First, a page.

Photograph of the Sasano Family at their Santa Maria home, 1932. From left to right: Frances, Yoshikichi, Allen, Louise, and Taye. (The Sakamoto-Sasano Collection. Gift of Scott and Jennifer Yoshida, JANM [2018.10.6])

I assumed I would see a few family photographs upon Scott’s visit to JANM, but did not expect him to bring multiple boxes containing a couple hundred photographs, documents, ephemera, and 3D artifacts. Together, though, all of this material created rich portraits of the influential women in his family. He pulled out plastic Ziplog bags, which individually contained a small trinket or personal effects as well as binders containing photographs, historical documents, and ephemera each in a plastic sleeve. All of the items were meticulously labeled with an identification of the object, who it belonged to, and an approximate date of when it was created.

Scott proceeded to tell me more about his grandmother Taye, mother Louise, and his aunt Frances, using the artifacts that he brought with him to anchor charming, funny, heartbreaking, and inspiring anecdotes about each of them. He also introduced me to another impressive woman in his family, his great-aunt (his grandmother’s younger sister) Chiyoko.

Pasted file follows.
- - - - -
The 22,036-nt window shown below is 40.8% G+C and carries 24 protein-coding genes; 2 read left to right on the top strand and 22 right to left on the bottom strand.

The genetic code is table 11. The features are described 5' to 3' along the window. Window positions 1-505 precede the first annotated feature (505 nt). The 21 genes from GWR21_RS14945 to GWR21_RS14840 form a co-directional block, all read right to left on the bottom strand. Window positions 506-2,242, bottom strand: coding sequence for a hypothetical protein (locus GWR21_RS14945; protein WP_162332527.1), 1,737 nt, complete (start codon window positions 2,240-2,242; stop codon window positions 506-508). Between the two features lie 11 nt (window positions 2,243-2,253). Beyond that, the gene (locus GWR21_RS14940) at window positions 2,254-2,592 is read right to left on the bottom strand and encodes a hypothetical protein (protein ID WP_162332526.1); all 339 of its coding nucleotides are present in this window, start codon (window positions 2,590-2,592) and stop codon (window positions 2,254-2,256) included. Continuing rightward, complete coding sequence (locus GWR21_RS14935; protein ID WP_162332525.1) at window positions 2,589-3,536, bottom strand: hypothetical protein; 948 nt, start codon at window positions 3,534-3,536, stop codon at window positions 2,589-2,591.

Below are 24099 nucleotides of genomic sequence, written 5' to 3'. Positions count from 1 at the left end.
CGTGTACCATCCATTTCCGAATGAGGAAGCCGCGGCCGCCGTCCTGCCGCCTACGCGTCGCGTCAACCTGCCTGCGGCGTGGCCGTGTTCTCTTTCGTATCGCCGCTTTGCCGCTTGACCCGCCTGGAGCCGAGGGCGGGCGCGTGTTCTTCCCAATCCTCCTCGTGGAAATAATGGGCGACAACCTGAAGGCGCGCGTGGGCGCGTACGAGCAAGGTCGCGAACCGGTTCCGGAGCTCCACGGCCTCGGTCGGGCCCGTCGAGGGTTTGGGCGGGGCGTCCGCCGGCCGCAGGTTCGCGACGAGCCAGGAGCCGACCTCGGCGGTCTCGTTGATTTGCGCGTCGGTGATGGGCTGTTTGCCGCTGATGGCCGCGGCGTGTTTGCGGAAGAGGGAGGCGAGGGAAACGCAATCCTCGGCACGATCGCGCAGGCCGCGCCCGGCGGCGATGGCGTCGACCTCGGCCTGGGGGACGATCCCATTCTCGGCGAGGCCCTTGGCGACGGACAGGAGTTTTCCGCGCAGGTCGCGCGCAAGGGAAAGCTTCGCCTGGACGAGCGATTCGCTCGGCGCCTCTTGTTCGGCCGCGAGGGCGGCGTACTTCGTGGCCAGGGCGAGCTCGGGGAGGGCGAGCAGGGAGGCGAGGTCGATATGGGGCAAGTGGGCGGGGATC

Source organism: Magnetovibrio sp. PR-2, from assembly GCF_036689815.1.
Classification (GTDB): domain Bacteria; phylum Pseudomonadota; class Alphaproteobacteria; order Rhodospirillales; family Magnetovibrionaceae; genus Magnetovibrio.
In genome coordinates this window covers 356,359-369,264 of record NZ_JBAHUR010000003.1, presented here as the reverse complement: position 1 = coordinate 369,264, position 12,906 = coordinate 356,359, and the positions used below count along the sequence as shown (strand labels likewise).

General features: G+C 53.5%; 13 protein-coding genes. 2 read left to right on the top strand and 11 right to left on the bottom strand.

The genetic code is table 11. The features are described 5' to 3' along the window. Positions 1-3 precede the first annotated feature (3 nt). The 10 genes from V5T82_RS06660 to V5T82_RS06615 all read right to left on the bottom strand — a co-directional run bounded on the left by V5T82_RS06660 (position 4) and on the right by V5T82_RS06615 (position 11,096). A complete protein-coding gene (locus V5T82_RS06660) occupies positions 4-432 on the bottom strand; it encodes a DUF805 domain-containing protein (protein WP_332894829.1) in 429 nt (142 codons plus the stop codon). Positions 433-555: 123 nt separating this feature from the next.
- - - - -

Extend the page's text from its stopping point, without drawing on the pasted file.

Despite being of the same generation, sisters Taye and Chiyoko Sakamoto had different life experiences, which arguably originated from the difference in their citizenship status. Taye grew up just as American as her younger sister, yet because she had been born in Japan, she—like her parents—were considered aliens ineligible for citizenship. Class photos from Taye’s schools in Napa, California, show the diverse ethnic makeup of the agricultural-producing area in the 1910s and 1920s. Her high school graduation photograph from Polytechnic High School in Los Angeles reflects completion of 12 years in the American education system. Taye’s American-born sister Chiyoko, however, had more opportunities as a citizen. Her law school class ring is representative of her monumental accomplishment as the first Asian American woman to pass the California Bar Exam (1938) and subsequent career as a civil rights attorney.